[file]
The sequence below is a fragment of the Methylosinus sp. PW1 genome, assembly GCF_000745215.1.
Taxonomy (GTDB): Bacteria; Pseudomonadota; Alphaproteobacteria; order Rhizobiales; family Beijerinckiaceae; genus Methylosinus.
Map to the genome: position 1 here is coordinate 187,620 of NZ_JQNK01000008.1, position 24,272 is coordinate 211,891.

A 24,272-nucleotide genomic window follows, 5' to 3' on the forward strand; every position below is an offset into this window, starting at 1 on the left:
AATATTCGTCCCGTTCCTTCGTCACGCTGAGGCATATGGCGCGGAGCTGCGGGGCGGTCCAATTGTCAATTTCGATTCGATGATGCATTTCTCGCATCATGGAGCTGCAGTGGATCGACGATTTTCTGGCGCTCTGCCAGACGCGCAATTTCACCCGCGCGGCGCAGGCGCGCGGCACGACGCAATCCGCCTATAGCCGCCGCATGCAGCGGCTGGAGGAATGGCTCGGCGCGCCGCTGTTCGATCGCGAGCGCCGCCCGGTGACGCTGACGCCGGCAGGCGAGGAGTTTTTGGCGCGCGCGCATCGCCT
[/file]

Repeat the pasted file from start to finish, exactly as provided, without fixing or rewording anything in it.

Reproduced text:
The sequence below is a fragment of the Methylosinus sp. PW1 genome, assembly GCF_000745215.1.
Taxonomy (GTDB): Bacteria; Pseudomonadota; Alphaproteobacteria; order Rhizobiales; family Beijerinckiaceae; genus Methylosinus.
Map to the genome: position 1 here is coordinate 187,620 of NZ_JQNK01000008.1, position 24,272 is coordinate 211,891.

A 24,272-nucleotide genomic window follows, 5' to 3' on the forward strand; every position below is an offset into this window, starting at 1 on the left:
AATATTCGTCCCGTTCCTTCGTCACGCTGAGGCATATGGCGCGGAGCTGCGGGGCGGTCCAATTGTCAATTTCGATTCGATGATGCATTTCTCGCATCATGGAGCTGCAGTGGATCGACGATTTTCTGGCGCTCTGCCAGACGCGCAATTTCACCCGCGCGGCGCAGGCGCGCGGCACGACGCAATCCGCCTATAGCCGCCGCATGCAGCGGCTGGAGGAATGGCTCGGCGCGCCGCTGTTCGATCGCGAGCGCCGCCCGGTGACGCTGACGCCGGCAGGCGAGGAGTTTTTGGCGCGCGCGCATCGCCT